WetlandInfo—your first-stop-shop for wetland management resources in Queensland
Select the area type
WetlandSummary—facts and maps
Find wetland information for regions of Queensland.
What's new October 2023?
New pages and tools
Version 6.0 of QLD Wetlands Mapping
Sandringham Lagoon catchment story
Queensland River Classification Scheme
Economic valuation of ecosystem services
New Wetland Modelling pages
Updated pages and tools
Ecology - updated pages and structure
WetlandMaps and WetlandSummary
Wetland types and classification Education Module
Mapping wetlands in Queensland Education Module
The Ramsar Convention in Queensland Education Module
Programs, policy and legislation
Wetlands Mapping Method
Wetlands Classification Method
Wetlands Definition Guideline
Wetlands Delineation Guideline
Module 1: Introduction to the River Classification Scheme
Module 2: Literature review of biophysical attributes for river classification
The Interim Queensland River Classification Scheme Factsheet
The Whole-of-System, Values-Based Framework Factsheet
Update of the Russell River Catchment Sustainability Plan Factsheet
Agriculture water treatment Project Factsheet
We value your input and feedback so please email us your comments, wetland information and links or that wetland question you just can't answer.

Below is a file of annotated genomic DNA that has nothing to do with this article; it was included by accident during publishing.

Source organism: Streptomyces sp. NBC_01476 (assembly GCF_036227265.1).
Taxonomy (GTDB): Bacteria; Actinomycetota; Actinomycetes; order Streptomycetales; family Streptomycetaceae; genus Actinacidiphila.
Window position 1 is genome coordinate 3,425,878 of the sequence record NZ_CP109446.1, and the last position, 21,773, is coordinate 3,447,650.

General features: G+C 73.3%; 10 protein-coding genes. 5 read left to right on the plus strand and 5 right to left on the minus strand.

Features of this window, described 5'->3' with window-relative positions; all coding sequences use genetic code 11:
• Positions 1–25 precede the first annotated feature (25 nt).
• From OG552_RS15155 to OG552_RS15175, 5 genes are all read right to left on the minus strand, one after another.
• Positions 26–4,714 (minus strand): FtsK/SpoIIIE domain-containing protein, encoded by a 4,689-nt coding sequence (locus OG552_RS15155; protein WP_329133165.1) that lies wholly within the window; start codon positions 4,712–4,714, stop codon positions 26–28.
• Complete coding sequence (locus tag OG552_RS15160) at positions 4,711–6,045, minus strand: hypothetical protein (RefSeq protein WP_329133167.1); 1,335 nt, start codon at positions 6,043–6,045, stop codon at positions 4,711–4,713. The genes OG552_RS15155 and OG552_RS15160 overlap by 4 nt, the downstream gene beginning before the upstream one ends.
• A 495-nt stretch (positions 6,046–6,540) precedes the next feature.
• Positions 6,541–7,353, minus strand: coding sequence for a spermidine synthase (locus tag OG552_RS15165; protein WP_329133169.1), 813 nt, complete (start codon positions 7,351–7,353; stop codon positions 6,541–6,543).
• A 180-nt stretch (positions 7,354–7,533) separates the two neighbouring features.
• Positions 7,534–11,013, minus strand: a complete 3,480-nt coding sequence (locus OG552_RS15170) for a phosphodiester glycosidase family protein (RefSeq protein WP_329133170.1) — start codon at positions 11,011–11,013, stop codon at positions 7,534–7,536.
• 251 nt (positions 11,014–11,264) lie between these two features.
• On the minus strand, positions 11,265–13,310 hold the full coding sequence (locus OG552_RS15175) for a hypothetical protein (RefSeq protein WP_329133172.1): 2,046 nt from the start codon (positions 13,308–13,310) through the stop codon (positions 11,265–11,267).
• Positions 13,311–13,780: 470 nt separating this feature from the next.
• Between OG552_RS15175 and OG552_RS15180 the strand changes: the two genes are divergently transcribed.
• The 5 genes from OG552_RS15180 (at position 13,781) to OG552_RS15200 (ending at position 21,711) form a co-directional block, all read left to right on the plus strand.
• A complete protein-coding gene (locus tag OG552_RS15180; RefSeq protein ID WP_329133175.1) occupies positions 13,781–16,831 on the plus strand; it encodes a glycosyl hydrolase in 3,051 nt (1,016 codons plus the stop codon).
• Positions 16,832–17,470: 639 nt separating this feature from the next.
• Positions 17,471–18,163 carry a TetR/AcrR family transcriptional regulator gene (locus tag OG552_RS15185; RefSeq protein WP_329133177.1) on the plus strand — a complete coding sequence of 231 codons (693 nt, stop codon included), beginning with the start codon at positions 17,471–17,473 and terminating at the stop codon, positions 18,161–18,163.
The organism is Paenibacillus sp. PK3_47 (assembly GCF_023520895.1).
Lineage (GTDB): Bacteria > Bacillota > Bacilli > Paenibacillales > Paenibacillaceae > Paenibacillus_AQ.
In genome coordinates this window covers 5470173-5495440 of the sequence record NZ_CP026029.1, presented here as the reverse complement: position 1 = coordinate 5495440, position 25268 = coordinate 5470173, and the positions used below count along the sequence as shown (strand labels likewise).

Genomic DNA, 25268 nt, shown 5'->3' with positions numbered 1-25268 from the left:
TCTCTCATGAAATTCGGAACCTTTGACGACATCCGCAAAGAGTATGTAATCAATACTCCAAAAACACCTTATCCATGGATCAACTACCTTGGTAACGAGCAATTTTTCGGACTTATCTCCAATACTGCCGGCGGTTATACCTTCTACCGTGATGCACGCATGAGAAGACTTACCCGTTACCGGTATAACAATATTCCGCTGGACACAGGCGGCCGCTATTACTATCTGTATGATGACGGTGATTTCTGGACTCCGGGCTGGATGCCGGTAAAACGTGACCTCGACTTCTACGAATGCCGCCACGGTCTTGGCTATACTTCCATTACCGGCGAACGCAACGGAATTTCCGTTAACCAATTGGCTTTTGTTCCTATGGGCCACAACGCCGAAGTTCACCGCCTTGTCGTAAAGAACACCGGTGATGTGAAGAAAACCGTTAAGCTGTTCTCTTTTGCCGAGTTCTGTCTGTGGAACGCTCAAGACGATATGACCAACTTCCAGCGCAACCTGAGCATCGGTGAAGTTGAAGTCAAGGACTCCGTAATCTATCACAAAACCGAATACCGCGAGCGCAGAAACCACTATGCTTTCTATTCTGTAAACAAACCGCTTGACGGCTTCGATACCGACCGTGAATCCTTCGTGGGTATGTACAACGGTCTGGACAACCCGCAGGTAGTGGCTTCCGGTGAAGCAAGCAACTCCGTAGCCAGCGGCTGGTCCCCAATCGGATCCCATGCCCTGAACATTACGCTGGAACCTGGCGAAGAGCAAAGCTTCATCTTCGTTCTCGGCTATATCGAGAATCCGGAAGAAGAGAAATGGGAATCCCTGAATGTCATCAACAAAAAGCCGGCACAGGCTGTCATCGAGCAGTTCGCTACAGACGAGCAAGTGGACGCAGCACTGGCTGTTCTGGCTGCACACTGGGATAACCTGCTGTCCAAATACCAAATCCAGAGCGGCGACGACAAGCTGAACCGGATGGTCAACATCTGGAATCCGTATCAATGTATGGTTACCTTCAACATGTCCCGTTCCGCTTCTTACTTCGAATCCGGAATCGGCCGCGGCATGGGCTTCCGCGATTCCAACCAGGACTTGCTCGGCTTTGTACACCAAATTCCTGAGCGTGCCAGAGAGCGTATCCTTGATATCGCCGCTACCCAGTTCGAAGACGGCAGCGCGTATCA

Wetlands are important for our environment, economy and our livelihoods. They have many functions from reducing floods to producing clean water and food for humans, industry and agriculture. They provide important habitat for many animals and plants. Wetlands are the great ‘connectors’ across our landscape providing places for our enjoyment and relaxation. Regardless of whether you are doing a school or uni assignment, managing a wetland or undertaking research, you will find a wealth of information here on WetlandInfo. Read more…
WetlandInfo feature species
The feature species for October is Arbuscular Mycorrhizal Fungi.
Arbuscular mycorrhizal fungi, (AMF), are a group of symbiotic microorganisms colonising vascular plant roots. Glomus is the largest genus of AMF, with 85 species described. AMF roots, and the associated networks of hyphae are a major component of most soils, but are usually not seen with the naked eye.
AMF are thought to play key roles in detritus food webs (consumption of decaying organic matter) and nutrient cycling in mangrove ecosystems. The mycelium system of AMF can spread along plant roots and provide numerous areas for plant growth, and promotes rhizobacteria (root associated bacteria) to undertake phosphorus absorption. AMF colonisation among different mangrove species plays essential ecological functions in the nitrogen cycle, which is critical for various wetland plant growth and can aid in the maintenance of diverse plant communities.
While there is still limited knowledge on these species, increasing evidence suggests that AMF could modify the nitrogen transformation and storage by coupling the diazotrophic community (nitrogen fixers) in the mangrove rhizosphere and hyphosphere (active zone of soil surrounding the mycelium) of the AMF.